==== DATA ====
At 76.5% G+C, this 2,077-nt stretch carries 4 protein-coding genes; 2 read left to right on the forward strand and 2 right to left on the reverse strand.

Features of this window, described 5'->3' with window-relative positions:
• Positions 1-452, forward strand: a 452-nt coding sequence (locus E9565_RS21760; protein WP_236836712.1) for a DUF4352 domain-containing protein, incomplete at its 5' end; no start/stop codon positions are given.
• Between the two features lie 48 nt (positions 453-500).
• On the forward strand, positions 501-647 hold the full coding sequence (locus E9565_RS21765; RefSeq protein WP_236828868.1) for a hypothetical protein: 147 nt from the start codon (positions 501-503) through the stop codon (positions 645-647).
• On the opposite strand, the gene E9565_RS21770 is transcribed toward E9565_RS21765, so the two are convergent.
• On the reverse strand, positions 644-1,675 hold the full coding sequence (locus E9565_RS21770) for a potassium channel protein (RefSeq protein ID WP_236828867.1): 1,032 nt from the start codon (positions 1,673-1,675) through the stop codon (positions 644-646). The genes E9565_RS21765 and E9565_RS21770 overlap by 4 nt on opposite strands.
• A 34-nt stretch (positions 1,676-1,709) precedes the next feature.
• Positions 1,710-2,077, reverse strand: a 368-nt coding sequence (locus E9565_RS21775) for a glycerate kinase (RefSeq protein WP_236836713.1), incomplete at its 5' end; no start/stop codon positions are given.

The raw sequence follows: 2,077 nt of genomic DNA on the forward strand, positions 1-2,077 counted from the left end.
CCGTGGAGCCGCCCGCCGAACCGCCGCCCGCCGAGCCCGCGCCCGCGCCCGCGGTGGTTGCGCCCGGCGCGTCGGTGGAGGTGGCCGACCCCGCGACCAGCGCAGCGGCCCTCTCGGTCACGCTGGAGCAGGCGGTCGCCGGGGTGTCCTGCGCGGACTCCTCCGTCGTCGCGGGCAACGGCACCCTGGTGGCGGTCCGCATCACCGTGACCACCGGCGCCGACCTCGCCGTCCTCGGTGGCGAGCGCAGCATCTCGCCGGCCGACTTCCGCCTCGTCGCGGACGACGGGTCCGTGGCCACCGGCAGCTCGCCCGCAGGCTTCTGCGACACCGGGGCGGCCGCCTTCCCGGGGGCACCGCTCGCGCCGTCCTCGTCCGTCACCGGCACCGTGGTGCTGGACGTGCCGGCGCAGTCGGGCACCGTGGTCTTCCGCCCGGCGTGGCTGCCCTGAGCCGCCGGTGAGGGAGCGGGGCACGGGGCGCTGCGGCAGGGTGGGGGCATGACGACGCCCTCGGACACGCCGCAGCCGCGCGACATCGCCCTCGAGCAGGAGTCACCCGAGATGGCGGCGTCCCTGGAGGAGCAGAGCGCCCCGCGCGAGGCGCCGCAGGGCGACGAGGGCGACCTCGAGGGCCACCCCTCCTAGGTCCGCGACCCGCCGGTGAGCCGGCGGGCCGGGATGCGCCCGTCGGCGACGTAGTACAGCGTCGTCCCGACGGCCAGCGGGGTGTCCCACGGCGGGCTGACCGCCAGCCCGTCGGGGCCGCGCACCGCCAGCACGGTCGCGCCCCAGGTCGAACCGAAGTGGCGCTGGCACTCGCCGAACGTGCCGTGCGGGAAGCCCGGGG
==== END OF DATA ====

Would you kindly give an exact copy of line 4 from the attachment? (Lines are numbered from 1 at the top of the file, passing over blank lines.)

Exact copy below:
• Between the two features lie 48 nt (positions 453-500).